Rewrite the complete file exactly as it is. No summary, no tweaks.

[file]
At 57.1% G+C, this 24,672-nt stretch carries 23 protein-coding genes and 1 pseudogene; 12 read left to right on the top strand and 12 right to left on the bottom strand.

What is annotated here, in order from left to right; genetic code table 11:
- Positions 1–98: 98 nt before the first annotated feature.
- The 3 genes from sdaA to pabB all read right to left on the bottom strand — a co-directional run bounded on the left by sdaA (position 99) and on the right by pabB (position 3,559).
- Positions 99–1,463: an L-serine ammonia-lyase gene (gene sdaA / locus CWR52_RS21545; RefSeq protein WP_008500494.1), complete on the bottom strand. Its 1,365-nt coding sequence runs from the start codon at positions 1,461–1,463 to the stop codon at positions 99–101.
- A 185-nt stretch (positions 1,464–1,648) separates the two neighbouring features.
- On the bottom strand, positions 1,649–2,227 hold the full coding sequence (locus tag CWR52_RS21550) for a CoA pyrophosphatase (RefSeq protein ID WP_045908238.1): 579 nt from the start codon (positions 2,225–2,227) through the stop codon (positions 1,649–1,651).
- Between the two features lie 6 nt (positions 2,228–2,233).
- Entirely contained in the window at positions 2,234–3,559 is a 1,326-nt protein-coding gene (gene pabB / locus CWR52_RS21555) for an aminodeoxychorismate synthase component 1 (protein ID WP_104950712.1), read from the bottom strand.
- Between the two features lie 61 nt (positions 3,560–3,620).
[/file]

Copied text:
At 57.1% G+C, this 24,672-nt stretch carries 23 protein-coding genes and 1 pseudogene; 12 read left to right on the top strand and 12 right to left on the bottom strand.

What is annotated here, in order from left to right; genetic code table 11:
- Positions 1–98: 98 nt before the first annotated feature.
- The 3 genes from sdaA to pabB all read right to left on the bottom strand — a co-directional run bounded on the left by sdaA (position 99) and on the right by pabB (position 3,559).
- Positions 99–1,463: an L-serine ammonia-lyase gene (gene sdaA / locus CWR52_RS21545; RefSeq protein WP_008500494.1), complete on the bottom strand. Its 1,365-nt coding sequence runs from the start codon at positions 1,461–1,463 to the stop codon at positions 99–101.
- A 185-nt stretch (positions 1,464–1,648) separates the two neighbouring features.
- On the bottom strand, positions 1,649–2,227 hold the full coding sequence (locus tag CWR52_RS21550) for a CoA pyrophosphatase (RefSeq protein ID WP_045908238.1): 579 nt from the start codon (positions 2,225–2,227) through the stop codon (positions 1,649–1,651).
- Between the two features lie 6 nt (positions 2,228–2,233).
- Entirely contained in the window at positions 2,234–3,559 is a 1,326-nt protein-coding gene (gene pabB / locus CWR52_RS21555) for an aminodeoxychorismate synthase component 1 (protein ID WP_104950712.1), read from the bottom strand.
- Between the two features lie 61 nt (positions 3,560–3,620).